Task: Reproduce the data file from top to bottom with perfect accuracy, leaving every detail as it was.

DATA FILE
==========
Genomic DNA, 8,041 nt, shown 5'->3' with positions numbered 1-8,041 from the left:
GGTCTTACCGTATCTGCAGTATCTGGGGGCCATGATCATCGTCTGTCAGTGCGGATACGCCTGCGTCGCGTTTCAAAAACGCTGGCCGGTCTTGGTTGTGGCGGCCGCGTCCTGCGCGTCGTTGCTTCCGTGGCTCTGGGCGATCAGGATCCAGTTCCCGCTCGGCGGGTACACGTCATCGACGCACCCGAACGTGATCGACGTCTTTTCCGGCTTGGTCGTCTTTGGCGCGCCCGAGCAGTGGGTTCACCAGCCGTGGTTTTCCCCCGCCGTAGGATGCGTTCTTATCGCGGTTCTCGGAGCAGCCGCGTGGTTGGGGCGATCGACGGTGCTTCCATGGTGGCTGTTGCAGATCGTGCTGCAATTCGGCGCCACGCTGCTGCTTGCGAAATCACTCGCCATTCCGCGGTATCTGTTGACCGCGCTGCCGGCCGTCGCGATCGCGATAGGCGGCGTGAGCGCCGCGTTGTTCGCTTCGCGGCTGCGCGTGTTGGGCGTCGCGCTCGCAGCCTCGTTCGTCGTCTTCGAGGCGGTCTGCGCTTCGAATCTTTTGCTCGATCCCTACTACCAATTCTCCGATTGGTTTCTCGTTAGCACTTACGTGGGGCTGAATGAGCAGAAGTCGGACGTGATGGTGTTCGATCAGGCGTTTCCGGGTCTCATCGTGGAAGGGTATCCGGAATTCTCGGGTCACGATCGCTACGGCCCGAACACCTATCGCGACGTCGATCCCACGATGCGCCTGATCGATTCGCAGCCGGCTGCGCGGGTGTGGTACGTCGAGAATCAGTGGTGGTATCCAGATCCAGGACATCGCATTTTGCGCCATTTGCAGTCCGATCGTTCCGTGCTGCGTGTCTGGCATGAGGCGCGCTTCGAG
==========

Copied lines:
Genomic DNA, 8,041 nt, shown 5'->3' with positions numbered 1-8,041 from the left:
GGTCTTACCGTATCTGCAGTATCTGGGGGCCATGATCATCGTCTGTCAGTGCGGATACGCCTGCGTCGCGTTTCAAAAACGCTGGCCGGTCTTGGTTGTGGCGGCCGCGTCCTGCGCGTCGTTGCTTCCGTGGCTCTGGGCGATCAGGATCCAGTTCCCGCTCGGCGGGTACACGTCATCGACGCACCCGAACGTGATCGACGTCTTTTCCGGCTTGGTCGTCTTTGGCGCGCCCGAGCAGTGGGTTCACCAGCCGTGGTTTTCCCCCGCCGTAGGATGCGTTCTTATCGCGGTTCTCGGAGCAGCCGCGTGGTTGGGGCGATCGACGGTGCTTCCATGGTGGCTGTTGCAGATCGTGCTGCAATTCGGCGCCACGCTGCTGCTTGCGAAATCACTCGCCATTCCGCGGTATCTGTTGACCGCGCTGCCGGCCGTCGCGATCGCGATAGGCGGCGTGAGCGCCGCGTTGTTCGCTTCGCGGCTGCGCGTGTTGGGCGTCGCGCTCGCAGCCTCGTTCGTCGTCTTCGAGGCGGTCTGCGCTTCGAATCTTTTGCTCGATCCCTACTACCAATTCTCCGATTGGTTTCTCGTTAGCACTTACGTGGGGCTGAATGAGCAGAAGTCGGACGTGATGGTGTTCGATCAGGCGTTTCCGGGTCTCATCGTGGAAGGGTATCCGGAATTCTCGGGTCACGATCGCTACGGCCCGAACACCTATCGCGACGTCGATCCCACGATGCGCCTGATCGATTCGCAGCCGGCTGCGCGGGTGTGGTACGTCGAGAATCAGTGGTGGTATCCAGATCCAGGACATCGCATTTTGCGCCATTTGCAGTCCGATCGTTCCGTGCTGCGTGTCTGGCATGAGGCGCGCTTCGAG